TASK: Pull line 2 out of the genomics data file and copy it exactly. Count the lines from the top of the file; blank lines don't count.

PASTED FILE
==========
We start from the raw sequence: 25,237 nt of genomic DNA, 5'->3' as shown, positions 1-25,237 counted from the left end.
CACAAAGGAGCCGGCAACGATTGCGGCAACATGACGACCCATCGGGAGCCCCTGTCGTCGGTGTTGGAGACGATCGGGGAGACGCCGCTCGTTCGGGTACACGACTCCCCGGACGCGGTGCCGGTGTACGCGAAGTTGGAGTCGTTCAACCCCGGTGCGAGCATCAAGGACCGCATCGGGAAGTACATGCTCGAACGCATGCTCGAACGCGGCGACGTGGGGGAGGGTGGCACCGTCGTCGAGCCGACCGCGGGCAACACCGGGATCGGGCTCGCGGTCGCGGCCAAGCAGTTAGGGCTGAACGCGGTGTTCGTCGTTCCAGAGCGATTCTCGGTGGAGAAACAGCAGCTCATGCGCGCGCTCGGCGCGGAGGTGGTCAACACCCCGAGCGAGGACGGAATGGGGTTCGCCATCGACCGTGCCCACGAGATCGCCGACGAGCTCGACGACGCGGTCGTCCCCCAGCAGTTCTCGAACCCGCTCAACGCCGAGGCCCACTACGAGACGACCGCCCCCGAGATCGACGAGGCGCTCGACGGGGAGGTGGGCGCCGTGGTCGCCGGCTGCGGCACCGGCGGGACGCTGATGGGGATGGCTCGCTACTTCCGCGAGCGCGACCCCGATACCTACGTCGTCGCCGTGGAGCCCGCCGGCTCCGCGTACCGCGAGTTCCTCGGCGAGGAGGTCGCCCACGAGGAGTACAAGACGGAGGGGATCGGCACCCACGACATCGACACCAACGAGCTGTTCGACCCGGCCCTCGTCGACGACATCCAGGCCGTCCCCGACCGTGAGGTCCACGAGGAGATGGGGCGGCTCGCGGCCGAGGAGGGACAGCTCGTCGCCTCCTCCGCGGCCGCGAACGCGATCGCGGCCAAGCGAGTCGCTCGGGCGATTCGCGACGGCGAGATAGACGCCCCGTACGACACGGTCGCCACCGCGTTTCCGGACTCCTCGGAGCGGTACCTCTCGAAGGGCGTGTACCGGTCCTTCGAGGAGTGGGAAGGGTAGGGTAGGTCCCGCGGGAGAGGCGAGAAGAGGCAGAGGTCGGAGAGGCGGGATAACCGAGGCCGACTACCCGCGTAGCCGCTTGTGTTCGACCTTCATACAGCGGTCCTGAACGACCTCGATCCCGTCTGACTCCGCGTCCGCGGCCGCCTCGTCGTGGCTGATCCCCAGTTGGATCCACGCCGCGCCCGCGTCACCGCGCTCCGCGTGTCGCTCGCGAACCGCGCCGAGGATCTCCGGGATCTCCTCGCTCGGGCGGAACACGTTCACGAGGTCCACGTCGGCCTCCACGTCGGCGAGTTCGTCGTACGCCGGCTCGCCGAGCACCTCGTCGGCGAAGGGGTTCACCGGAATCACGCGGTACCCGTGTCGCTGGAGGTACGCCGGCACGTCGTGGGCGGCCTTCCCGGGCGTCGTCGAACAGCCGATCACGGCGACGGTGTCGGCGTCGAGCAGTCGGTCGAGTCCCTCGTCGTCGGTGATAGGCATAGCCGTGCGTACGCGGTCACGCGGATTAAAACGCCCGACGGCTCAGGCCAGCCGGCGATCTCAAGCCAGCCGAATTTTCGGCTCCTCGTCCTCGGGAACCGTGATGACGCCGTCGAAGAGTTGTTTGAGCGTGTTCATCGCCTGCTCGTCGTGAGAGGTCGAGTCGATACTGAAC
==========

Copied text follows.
CACAAAGGAGCCGGCAACGATTGCGGCAACATGACGACCCATCGGGAGCCCCTGTCGTCGGTGTTGGAGACGATCGGGGAGACGCCGCTCGTTCGGGTACACGACTCCCCGGACGCGGTGCCGGTGTACGCGAAGTTGGAGTCGTTCAACCCCGGTGCGAGCATCAAGGACCGCATCGGGAAGTACATGCTCGAACGCATGCTCGAACGCGGCGACGTGGGGGAGGGTGGCACCGTCGTCGAGCCGACCGCGGGCAACACCGGGATCGGGCTCGCGGTCGCGGCCAAGCAGTTAGGGCTGAACGCGGTGTTCGTCGTTCCAGAGCGATTCTCGGTGGAGAAACAGCAGCTCATGCGCGCGCTCGGCGCGGAGGTGGTCAACACCCCGAGCGAGGACGGAATGGGGTTCGCCATCGACCGTGCCCACGAGATCGCCGACGAGCTCGACGACGCGGTCGTCCCCCAGCAGTTCTCGAACCCGCTCAACGCCGAGGCCCACTACGAGACGACCGCCCCCGAGATCGACGAGGCGCTCGACGGGGAGGTGGGCGCCGTGGTCGCCGGCTGCGGCACCGGCGGGACGCTGATGGGGATGGCTCGCTACTTCCGCGAGCGCGACCCCGATACCTACGTCGTCGCCGTGGAGCCCGCCGGCTCCGCGTACCGCGAGTTCCTCGGCGAGGAGGTCGCCCACGAGGAGTACAAGACGGAGGGGATCGGCACCCACGACATCGACACCAACGAGCTGTTCGACCCGGCCCTCGTCGACGACATCCAGGCCGTCCCCGACCGTGAGGTCCACGAGGAGATGGGGCGGCTCGCGGCCGAGGAGGGACAGCTCGTCGCCTCCTCCGCGGCCGCGAACGCGATCGCGGCCAAGCGAGTCGCTCGGGCGATTCGCGACGGCGAGATAGACGCCCCGTACGACACGGTCGCCACCGCGTTTCCGGACTCCTCGGAGCGGTACCTCTCGAAGGGCGTGTACCGGTCCTTCGAGGAGTGGGAAGGGTAGGGTAGGTCCCGCGGGAGAGGCGAGAAGAGGCAGAGGTCGGAGAGGCGGGATAACCGAGGCCGACTACCCGCGTAGCCGCTTGTGTTCGACCTTCATACAGCGGTCCTGAACGACCTCGATCCCGTCTGACTCCGCGTCCGCGGCCGCCTCGTCGTGGCTGATCCCCAGTTGGATCCACGCCGCGCCCGCGTCACCGCGCTCCGCGTGTCGCTCGCGAACCGCGCCGAGGATCTCCGGGATCTCCTCGCTCGGGCGGAACACGTTCACGAGGTCCACGTCGGCCTCCACGTCGGCGAGTTCGTCGTACGCCGGCTCGCCGAGCACCTCGTCGGCGAAGGGGTTCACCGGAATCACGCGGTACCCGTGTCGCTGGAGGTACGCCGGCACGTCGTGGGCGGCCTTCCCGGGCGTCGTCGAACAGCCGATCACGGCGACGGTGTCGGCGTCGAGCAGTCGGTCGAGTCCCTCGTCGTCGGTGATAGGCATAGCCGTGCGTACGCGGTCACGCGGATTAAAACGCCCGACGGCTCAGGCCAGCCGGCGATCTCAAGCCAGCCGAATTTTCGGCTCCTCGTCCTCGGGAACCGTGATGACGCCGTCGAAGAGTTGTTTGAGCGTGTTCATCGCCTGCTCGTCGTGAGAGGTCGAGTCGATACTGAAC